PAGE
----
All of those disruptions, except the Suez Canal, are a consequence of “zero Covid” policies. which lead to ports and factories being locked down when cases are detected. These disruptions could continue if China’s policy continues, vaccine immunity wanes too quickly, or booster shots don’t make their way around the globe fast enough.
Other shipping disruptions could be on the horizon too, South Korea based shipping line HMM, which plays a key role in transporting semiconductor chips, face the prospect of strikes, while seafarers who have been kept at sea for too long under trying conditions could create safety concerns at sea next year. Closer to home port strikes in Australia are possible too.
On the demand side, a study by the International Monetary Fund indicates the increased demand for goods over services in Europe may turn out to be a permanent change of behaviour rather than a lockdown fad.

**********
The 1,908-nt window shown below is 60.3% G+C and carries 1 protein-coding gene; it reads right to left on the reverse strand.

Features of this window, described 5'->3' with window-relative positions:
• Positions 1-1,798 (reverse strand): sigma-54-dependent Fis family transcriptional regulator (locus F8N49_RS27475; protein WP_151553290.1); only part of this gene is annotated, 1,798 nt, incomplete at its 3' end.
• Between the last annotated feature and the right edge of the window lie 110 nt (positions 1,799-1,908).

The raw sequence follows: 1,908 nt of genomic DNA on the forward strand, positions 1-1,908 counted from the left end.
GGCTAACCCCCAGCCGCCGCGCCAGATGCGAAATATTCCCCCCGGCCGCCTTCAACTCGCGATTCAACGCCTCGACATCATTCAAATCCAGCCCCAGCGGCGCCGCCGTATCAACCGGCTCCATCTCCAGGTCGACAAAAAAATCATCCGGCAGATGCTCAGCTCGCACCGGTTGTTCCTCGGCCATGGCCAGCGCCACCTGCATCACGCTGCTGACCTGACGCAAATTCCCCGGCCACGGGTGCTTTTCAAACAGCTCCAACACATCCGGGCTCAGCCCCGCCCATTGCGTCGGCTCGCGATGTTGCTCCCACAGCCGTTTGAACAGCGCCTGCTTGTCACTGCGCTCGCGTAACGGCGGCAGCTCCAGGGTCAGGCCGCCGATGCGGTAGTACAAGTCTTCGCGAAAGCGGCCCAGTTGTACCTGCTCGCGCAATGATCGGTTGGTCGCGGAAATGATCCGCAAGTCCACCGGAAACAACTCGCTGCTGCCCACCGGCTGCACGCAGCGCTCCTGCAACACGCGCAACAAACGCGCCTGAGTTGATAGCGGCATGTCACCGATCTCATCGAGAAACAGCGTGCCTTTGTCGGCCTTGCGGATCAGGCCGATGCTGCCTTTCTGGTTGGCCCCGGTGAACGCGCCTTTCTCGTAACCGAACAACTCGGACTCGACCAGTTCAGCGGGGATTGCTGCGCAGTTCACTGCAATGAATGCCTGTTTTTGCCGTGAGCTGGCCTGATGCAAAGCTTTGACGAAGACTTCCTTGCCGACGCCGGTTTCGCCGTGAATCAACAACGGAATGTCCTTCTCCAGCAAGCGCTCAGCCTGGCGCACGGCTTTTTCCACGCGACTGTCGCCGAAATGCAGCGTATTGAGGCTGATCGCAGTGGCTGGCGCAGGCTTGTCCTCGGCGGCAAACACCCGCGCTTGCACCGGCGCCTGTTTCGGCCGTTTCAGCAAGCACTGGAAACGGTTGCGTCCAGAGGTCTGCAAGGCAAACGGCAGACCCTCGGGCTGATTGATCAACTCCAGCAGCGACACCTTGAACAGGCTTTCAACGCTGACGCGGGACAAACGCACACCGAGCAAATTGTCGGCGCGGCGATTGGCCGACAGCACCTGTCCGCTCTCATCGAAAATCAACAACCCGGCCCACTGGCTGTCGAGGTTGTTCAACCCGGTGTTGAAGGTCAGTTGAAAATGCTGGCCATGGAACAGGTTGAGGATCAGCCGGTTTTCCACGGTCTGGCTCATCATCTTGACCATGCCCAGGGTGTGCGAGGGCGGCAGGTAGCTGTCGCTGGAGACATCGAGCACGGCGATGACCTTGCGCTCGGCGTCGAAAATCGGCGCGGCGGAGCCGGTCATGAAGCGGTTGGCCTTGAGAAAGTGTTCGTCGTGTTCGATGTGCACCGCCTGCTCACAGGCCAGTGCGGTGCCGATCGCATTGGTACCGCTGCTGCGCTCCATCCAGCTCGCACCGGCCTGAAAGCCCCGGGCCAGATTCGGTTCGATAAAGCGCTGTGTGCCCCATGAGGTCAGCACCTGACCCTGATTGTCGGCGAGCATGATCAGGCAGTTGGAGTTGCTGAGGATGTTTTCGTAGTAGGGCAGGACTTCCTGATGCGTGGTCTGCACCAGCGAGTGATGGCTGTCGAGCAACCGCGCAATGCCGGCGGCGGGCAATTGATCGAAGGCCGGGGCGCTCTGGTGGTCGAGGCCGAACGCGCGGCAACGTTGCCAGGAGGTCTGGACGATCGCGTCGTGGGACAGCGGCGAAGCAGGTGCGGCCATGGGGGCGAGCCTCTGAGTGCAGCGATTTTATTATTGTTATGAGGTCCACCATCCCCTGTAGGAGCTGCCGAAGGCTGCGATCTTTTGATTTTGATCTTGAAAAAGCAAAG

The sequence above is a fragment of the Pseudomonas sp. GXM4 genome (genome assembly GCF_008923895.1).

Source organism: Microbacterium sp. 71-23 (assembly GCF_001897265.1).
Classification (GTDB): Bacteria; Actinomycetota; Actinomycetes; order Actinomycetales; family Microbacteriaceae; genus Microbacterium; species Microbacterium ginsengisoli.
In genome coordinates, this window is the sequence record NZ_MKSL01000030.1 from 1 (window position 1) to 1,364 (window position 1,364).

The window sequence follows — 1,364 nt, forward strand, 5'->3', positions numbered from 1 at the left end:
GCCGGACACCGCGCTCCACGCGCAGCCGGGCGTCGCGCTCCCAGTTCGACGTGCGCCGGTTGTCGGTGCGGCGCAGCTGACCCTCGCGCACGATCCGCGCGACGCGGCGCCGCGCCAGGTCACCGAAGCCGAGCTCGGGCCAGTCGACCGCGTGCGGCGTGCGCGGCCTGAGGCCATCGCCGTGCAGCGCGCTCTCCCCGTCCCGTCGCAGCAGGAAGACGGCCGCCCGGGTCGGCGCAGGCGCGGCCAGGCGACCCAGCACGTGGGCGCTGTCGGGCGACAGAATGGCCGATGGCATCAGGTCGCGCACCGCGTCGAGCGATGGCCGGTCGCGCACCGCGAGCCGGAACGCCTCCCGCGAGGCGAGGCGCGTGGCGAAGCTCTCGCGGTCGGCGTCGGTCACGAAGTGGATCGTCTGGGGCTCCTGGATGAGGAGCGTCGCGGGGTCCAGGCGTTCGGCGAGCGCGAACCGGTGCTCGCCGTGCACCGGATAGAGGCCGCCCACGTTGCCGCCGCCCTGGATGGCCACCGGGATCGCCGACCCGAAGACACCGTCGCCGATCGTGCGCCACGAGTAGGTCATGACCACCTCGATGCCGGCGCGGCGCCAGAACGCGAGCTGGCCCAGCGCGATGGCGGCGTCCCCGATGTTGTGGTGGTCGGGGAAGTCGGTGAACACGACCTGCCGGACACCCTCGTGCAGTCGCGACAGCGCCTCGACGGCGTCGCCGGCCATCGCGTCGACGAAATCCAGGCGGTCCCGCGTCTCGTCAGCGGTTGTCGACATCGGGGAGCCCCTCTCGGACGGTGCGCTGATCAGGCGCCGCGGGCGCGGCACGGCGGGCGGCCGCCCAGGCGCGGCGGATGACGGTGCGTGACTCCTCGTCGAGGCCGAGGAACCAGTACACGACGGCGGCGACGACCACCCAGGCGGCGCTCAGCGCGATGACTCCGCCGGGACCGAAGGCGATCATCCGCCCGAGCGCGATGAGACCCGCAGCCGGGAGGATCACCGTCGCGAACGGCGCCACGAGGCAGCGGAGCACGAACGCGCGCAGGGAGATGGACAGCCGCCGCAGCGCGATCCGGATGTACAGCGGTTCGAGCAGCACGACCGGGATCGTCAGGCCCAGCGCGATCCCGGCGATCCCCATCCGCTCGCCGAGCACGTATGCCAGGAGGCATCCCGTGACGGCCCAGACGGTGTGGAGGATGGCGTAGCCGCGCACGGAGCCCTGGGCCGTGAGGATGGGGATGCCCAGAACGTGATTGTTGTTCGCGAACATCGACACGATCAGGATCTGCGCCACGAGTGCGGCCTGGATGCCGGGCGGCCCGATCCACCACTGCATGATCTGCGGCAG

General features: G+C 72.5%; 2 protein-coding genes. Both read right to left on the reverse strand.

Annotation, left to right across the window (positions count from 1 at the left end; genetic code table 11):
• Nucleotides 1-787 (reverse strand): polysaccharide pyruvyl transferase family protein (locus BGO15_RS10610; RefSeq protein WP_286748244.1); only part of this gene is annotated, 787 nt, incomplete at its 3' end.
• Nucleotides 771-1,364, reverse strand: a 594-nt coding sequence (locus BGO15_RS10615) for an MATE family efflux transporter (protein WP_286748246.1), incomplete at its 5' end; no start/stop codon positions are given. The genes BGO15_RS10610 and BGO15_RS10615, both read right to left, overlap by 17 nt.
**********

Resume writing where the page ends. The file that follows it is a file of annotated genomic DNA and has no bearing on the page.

That means the world may need more cargo ships in the long-term, but significant extra capacity isn’t forecast to come online until 2023.
It is not all bad news for New Zealand. While we have lost shipping services we have also gained some.
Taiwanese carrier TS lines has started carrying goods between Asian ports and New Zealand, and Neptune Orient will start shipping goods between Shanghai, Auckland and Lyttleton.
And while inflation is a regrettable consequence of supply chain issues, it might also cause people to reduce their demand for goods.
Edwards says if the Government stick to its Reconnecting NZ timeline we could also see the airfreight situation improve next year too.
“Even if we had two or three more airlines operating would make a big difference to the air freight supply chain here, that’s for sure.”